Lando Norris: ‘Whoever says it didn’t look so bad on TV should shut up’

Jon Wilde
Start of the Japanese GP. Suzuka October 2022.

Start of the Japanese Grand Prix. Suzuka October 2022.

Lando Norris has concurred with Alex Albon that onboard camera footage fails to do justice to the poor visibility drivers face when racing in the rain.

The Japanese Grand Prix was originally allowed to start while rain was falling at Suzuka, but was red-flagged after Carlos Sainz crashed out and there were at least two other incidents where cars made contact on lap one.

Race Control decided the track was unraceable for two hours after the stop button was pressed, eventually given the go-ahead for a 40-minute dash to the end of the three-hour window in which it could be completed, with Max Verstappen winning both the grand prix and the World Championship.

Albon, who joined Sainz as the only two drivers to retire after being caught up in an early incident that caused terminal damage to his Williams, said “visibility was non-existent – we couldn’t see further than five metres in front of us”.

Referring to the spray kicked up by cars ahead, he added: “Whatever everyone sees from onboards, it’s 100 times worse out there on track – it’s really bad.”

Lando Norris' McLaren through the esses in the Japanese GP. Suzuka October 2022.
Lando Norris' McLaren through the esses during the Japanese Grand Prix. Suzuka October 2022.

Norris suggested those who criticise officials for what could be perceived as an over-cautious approach, following the 65-minute delay to the start of the Singapore Grand Prix the previous weekend, need to consider the situation from the competitors’ perspective.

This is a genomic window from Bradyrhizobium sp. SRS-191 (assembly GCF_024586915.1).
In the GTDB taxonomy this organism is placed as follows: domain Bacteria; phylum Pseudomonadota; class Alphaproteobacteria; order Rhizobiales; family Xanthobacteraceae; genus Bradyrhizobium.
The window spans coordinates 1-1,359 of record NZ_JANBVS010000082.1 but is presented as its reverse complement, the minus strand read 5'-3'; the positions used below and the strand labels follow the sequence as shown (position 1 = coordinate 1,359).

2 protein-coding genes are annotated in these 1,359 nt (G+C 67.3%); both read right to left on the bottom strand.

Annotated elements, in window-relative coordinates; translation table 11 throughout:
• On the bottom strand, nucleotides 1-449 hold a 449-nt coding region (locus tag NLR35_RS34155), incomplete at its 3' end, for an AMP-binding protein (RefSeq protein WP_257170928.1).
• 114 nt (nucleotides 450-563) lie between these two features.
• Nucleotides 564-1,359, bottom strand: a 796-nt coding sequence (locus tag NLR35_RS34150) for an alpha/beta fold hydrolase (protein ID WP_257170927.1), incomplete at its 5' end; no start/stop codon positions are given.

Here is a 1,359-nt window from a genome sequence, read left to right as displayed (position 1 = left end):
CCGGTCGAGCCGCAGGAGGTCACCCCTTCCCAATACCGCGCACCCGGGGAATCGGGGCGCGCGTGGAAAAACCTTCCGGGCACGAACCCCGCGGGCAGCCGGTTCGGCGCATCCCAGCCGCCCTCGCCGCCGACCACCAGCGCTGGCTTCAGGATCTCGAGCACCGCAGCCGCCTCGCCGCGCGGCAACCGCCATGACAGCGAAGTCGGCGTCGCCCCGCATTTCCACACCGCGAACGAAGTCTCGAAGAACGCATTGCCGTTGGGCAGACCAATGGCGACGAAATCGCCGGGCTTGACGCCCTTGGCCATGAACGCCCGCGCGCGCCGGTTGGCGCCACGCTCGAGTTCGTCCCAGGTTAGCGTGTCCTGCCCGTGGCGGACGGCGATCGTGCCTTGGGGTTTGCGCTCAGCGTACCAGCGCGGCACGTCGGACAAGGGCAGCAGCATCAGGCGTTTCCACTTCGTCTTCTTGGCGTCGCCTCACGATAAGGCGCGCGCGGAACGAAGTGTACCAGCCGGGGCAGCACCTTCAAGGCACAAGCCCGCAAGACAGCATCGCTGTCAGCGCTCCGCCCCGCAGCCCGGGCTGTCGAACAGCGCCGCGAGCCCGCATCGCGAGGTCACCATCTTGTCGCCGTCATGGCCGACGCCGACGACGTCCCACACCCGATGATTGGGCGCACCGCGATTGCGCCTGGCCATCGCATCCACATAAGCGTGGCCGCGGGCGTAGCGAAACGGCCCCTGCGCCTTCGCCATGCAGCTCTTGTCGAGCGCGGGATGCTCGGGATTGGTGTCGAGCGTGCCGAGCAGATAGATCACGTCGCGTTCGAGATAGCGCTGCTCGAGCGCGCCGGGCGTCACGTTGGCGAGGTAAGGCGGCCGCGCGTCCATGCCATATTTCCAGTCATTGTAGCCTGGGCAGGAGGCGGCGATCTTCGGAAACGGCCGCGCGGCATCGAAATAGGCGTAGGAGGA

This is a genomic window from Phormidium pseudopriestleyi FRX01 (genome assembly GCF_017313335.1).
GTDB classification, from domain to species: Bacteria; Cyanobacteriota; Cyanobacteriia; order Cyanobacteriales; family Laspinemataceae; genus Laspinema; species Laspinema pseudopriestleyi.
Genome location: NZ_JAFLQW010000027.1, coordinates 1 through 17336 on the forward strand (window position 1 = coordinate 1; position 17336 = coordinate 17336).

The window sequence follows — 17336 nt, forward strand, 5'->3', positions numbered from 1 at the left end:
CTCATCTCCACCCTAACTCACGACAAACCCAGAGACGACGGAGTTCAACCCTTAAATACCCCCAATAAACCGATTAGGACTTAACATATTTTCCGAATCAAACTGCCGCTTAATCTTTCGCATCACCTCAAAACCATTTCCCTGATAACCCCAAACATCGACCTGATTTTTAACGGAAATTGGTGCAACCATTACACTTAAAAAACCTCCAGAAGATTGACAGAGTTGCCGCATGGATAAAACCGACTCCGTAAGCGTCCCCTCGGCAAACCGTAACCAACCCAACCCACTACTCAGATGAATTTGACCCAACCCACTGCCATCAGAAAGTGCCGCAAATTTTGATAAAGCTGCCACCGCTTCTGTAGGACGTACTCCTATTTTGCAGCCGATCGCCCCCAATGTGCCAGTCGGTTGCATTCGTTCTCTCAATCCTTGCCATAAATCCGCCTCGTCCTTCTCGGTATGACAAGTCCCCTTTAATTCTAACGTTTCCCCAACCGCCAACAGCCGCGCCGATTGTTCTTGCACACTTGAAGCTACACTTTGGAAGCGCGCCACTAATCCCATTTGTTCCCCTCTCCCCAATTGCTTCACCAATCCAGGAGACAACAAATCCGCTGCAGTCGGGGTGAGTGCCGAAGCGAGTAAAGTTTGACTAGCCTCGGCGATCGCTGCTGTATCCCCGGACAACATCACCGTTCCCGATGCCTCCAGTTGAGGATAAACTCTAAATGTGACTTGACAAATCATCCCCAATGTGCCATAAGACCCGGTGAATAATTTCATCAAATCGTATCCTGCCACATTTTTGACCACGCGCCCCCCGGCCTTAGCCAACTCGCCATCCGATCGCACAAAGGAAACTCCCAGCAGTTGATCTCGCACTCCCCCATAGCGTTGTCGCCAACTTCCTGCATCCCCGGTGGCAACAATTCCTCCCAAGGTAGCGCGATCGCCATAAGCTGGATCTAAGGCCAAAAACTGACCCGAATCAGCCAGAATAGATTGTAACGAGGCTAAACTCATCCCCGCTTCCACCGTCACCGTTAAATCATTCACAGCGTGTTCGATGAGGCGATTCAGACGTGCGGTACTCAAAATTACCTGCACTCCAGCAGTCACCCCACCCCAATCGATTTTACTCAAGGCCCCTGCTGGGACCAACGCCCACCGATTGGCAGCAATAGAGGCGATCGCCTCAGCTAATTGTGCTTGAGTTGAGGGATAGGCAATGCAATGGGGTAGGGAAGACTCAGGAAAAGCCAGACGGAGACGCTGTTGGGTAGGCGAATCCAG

Describing the decision to go ahead with the original standing start in Japan as “borderline”, the McLaren driver, quoted by Motorsport-Total.com, said: “The difficult thing is not that it’s too wet but that it’s difficult to see anything at all. Those are two different things.

“In qualifying, those conditions would be perfectly fine and I would love to race. But when you start 10th on the grid and you can’t see anything …

“And you can say ‘it didn’t look that bad on TV’. But if you say something like that, you have to keep your mouth shut because the risk we take to race in those conditions, it’s crazy.”

Norris also agreed with Albon about the range of visibility drivers have, quantifying it at “five, ten metres even if there’s a big taillight on”.

The 22-year-old Briton added: “You also don’t see when someone stops in front of you. I didn’t see Carlos’ crash. If I’d been a metre to the left, I’d have crashed right into him because you just can’t see anything.”

Rather than simply ruling out racing altogether in such conditions, Norris would prefer an answer be found to the problem of spray.

“Then we could race even in worse conditions,” he said. “I’d love to do that – I love weather like that.

“In F2, F3 and F4 we raced in worse conditions. But the spray coming off the tyres [in F1] is just too intense.”

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